Normandie Kitchen

Shared food in a share house

Coriander shiro pickles

These pickles were a regular feature in a French restaurant in Yonago (Japan). The restaurant served sophisticated Japanese-inflected French cuisine, and it was a revelation to me — coming fresh from rural Nova Scotia. These marinated vegetables in particular stuck with me. They are a combination of typically Japanese vegetables — primarily lotus root and gobo. But the marinade is a European-style combination of white wine vinegar, and olive oil, with floral and citrus flavours from the abundant coriander seed.

shiro_zuke

Brad

The restaurant was a regular haunt of me, and my tetralingual Romanian friend Patricia. The chefs were friendly, the sommelier liked to practice her French with Patricia. After a little bit of pleading, they finally gave us the recipe, and now I make it regularly. Don’t discard the marinating liquid, after the veggies are gone. It makes wonderful salad dressing, or a dip for bread. The only non-negotiable vegetable is the lotus root. It would be good, as well, with other vegetables like carrot, and maybe a little daikon.

Ingredients
– 1/2 lb (400g) lotus root
– 1/2 lb (400g) gobo (burdock root)
– 1/2 lb (400g) cauliflower
or
– some other combination to 1.5 lbs of vegetables

– 1 1/2 c (400ml) white wine vinegar
– 1/4 c (50ml) sugar
– 1 c (250ml) olive oil
– 2 tsp (20ml) salt

Method
Heat a large pot of water on the stove to boiling over high heat.

Meanwhile, peel the lotus root, and slice it into thin rounds (<1/2 inch, 1cm) thick. Peel the gobo and julienne it, into thin sticks about 2 inches (4cm) long. A mandolin is great for this. Break the cauliflower apart into bite-sized florets. Treat any other vegetable similarly, chopping it into convenient morsels.blanched_vegetables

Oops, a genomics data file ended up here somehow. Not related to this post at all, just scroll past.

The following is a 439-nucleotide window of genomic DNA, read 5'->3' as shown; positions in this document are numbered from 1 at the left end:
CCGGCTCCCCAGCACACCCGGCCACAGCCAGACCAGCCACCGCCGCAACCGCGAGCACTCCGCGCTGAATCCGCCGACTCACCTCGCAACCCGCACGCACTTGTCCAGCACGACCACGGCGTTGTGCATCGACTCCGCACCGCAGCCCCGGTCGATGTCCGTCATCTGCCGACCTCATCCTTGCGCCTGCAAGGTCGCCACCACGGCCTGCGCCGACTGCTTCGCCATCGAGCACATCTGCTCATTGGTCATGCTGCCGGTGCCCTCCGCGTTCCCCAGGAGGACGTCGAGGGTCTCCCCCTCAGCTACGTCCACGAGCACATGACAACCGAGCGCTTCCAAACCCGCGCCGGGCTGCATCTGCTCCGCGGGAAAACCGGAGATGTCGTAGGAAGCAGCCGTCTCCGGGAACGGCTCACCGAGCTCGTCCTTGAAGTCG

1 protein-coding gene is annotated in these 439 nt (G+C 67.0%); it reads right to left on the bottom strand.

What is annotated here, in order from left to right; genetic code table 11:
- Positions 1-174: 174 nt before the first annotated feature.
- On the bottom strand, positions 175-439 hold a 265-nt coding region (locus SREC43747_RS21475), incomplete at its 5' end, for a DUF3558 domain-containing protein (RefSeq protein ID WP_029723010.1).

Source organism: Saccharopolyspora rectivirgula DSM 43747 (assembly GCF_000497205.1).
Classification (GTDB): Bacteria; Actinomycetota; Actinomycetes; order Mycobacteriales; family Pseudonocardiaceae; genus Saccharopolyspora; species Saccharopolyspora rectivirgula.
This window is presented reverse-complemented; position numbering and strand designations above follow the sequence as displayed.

Blanch the vegetables, starting with the gobo. Add the gobo to the boiling water. When the water is nearly boiling again, add the lotus root. When the water is nearly boiling again, add the cauliflower. Be careful not to overcook the cauliflower — it should still be crisp, not soft. It’s pretty hard to overcook lotus, and nearly impossible to overcook gobo, so they should be fine.

When the cauliflower (and/or other vegetables) are just turning tender crisp, take the pot off the stove and rinse the vegetables in cold water. Put them in a strainer, and let them drain well. Then put them in a bowl, so you can toss them with the marinade.

To make the marinade: in a small pot, combine the sugar, salt, vinegar and coriander seed. Heat it to boiling over high heat, and then take it off the stove. Mix the vinegar mixture (including all the coriander seeds) together with the vegetables. Add the olive oil, and toss it all together.

Let the vegetables marinate overnight, and then put them in the fridge in a sealed container. They’ll be ready in about 3 days — and will keep easily for a month. In the fridge, the olive oil might become solid. This isn’t a problem, just let the pickles warm up to room temperature before serving. If the olive oil starts to run out in the marinade, add more.

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